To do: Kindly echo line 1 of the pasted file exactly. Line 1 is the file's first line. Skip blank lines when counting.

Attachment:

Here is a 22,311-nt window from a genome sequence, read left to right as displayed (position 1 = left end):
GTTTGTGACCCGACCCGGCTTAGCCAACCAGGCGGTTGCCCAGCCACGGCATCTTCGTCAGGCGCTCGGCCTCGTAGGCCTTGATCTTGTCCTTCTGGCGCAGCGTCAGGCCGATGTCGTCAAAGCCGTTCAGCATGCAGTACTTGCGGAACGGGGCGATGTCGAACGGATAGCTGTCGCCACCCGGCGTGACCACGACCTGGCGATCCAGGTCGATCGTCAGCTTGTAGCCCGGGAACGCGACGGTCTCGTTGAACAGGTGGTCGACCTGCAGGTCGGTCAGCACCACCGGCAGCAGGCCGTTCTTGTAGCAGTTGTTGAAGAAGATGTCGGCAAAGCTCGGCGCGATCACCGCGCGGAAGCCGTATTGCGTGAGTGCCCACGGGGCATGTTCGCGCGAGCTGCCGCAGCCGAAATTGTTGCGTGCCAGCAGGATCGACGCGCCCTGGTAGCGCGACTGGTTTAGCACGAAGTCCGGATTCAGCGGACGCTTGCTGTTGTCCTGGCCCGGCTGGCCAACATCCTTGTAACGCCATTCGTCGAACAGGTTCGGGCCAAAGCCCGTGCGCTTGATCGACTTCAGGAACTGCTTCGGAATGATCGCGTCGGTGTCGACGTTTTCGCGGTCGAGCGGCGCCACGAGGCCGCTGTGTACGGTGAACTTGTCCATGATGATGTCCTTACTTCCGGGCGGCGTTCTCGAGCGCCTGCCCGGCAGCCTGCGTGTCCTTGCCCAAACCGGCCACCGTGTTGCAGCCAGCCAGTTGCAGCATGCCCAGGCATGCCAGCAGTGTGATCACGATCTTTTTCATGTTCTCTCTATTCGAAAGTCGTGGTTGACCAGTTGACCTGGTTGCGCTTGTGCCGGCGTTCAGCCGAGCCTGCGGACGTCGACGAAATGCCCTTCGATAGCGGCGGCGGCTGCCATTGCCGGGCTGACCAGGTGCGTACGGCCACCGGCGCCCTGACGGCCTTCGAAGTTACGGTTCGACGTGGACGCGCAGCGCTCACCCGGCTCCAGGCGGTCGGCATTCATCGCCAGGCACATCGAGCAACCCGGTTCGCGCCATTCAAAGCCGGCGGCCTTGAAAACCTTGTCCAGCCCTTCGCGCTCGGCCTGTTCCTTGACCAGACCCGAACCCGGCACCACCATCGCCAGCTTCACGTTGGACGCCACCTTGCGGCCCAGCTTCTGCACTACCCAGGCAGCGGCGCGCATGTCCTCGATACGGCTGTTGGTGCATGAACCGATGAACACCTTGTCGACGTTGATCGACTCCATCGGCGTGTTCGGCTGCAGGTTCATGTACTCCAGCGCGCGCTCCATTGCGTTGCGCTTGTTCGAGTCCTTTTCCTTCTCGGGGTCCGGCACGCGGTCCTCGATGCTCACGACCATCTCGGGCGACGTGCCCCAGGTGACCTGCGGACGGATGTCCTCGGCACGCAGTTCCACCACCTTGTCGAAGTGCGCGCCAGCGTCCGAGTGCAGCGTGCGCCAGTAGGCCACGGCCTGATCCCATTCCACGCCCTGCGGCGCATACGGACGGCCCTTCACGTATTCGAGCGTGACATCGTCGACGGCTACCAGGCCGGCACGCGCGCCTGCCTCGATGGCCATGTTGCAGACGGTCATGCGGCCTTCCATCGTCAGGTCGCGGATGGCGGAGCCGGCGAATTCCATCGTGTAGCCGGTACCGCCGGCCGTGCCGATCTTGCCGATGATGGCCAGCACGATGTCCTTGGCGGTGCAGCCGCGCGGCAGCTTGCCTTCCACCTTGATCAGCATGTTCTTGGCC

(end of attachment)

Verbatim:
Here is a 22,311-nt window from a genome sequence, read left to right as displayed (position 1 = left end):